Saturday, March 01, 2014

Edmund Cooper. Transit (1964)

     Edmund Cooper. Transit (1964) A nicely conceived variation on the cast-away motif: Richard Avery finds himself transported to an alien place, along with three others, who like him are failures. There’s Tom, a public school man who is incapable of a human relationship; Mary, a clerk who thinks of herself as plain and plainly useless; and Barbara, a TV personality who has retreated behind a mask of glamour. Richard himself still grieves over the death of Christine many years before. He’s hardly able to decide to get up and perform the chores needed to enable him to do his job as an best accidentally competent teacher. These four must not only mature and become the people they were meant to be, they must also compete against four other humanoid beings who have been placed on the same island as themselves. Why? Because the immortal beings who placed them there want to know which of the two races should be nurtured as their heirs in the business of guarding and guiding this sector of the galaxy. The humans win, of course, but just barely.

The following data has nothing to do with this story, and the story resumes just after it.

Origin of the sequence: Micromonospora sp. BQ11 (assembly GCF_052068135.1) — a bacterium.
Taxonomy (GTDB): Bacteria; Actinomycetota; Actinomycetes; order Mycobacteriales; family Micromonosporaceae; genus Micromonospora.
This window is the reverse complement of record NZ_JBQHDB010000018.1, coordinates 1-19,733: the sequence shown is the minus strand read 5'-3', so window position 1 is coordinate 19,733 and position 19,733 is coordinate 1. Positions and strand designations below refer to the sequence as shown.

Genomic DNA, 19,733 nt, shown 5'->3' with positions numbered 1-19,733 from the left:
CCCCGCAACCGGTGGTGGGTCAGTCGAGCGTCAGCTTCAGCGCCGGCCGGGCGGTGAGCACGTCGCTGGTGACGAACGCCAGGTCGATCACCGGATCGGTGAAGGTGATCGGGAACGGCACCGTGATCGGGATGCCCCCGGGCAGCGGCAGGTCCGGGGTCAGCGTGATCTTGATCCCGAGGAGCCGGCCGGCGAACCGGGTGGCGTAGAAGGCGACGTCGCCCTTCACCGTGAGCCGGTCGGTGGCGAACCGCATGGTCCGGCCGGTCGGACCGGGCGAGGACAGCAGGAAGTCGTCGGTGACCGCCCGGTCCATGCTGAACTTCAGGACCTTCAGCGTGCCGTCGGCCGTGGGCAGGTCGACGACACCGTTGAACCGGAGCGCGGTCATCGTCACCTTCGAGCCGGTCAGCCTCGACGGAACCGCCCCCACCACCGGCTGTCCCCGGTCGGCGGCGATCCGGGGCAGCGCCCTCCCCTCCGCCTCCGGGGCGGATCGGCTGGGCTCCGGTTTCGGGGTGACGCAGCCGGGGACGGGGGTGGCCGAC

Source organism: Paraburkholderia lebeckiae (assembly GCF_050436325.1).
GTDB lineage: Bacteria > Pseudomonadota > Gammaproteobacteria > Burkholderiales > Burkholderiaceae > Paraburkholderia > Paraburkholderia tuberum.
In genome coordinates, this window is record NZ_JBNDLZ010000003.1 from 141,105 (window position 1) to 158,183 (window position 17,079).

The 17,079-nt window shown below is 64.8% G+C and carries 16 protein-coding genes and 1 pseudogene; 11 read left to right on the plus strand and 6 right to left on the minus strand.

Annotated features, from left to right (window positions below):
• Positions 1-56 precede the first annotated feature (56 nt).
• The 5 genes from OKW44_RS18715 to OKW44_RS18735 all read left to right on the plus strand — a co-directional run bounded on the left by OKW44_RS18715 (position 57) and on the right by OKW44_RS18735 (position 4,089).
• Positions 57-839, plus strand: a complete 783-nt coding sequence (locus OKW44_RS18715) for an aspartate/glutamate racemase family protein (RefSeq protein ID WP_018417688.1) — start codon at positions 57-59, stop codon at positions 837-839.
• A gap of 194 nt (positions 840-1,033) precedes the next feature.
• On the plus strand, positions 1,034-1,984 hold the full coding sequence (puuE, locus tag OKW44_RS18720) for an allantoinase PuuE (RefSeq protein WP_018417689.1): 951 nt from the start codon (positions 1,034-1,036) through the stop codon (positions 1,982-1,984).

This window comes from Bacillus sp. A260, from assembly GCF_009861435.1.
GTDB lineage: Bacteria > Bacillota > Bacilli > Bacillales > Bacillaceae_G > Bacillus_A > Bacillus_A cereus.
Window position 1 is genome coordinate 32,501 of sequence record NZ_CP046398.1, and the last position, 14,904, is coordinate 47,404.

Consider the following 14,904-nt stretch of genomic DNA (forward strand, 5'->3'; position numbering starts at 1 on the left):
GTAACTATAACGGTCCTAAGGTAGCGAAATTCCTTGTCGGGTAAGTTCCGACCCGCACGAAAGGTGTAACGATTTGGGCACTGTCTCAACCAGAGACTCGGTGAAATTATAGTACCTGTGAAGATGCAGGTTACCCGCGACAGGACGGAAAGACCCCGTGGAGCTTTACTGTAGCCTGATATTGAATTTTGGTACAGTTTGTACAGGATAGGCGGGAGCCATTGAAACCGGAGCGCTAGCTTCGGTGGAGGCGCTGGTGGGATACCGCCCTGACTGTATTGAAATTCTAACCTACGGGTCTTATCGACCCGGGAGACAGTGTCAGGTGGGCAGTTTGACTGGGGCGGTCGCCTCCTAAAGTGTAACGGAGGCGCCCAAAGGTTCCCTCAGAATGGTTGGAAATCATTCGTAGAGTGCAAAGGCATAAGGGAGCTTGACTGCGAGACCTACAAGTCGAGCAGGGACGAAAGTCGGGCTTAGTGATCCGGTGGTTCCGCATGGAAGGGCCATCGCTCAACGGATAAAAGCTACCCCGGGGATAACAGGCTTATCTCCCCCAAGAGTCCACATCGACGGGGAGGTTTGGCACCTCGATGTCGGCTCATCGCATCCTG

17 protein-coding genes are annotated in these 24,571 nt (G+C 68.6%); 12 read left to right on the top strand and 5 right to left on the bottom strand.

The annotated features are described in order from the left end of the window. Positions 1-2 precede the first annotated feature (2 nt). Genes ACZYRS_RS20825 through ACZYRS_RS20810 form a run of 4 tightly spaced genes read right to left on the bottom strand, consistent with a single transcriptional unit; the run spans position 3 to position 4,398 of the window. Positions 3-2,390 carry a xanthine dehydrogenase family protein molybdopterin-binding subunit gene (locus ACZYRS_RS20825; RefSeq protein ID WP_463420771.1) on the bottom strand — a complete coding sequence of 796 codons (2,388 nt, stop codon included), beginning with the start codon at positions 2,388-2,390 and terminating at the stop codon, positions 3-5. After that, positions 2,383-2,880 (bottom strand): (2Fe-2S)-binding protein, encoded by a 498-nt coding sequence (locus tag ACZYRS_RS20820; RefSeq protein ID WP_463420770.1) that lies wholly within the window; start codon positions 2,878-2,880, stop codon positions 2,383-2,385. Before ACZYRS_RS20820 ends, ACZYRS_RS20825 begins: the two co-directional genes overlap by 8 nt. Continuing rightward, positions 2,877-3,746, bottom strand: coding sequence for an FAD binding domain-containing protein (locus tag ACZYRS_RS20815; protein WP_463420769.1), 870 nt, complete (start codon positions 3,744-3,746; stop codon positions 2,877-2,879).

Cooper’s conception is better than his skill in conveying it. He’s a writer who tells rather than shows. What he mostly lacks is the ability to do much more than sketch his characters, but the sketches are convincing enough that we care for them, and are pleased when they reveal themselves capable of change and growth. They must all find that they are not only capable of loving but deserve to be loved. They must learn how to forge a community. And of course when the test comes, they must be willing to risk death in order to save their community from destruction by the competitors. **½ (2012)

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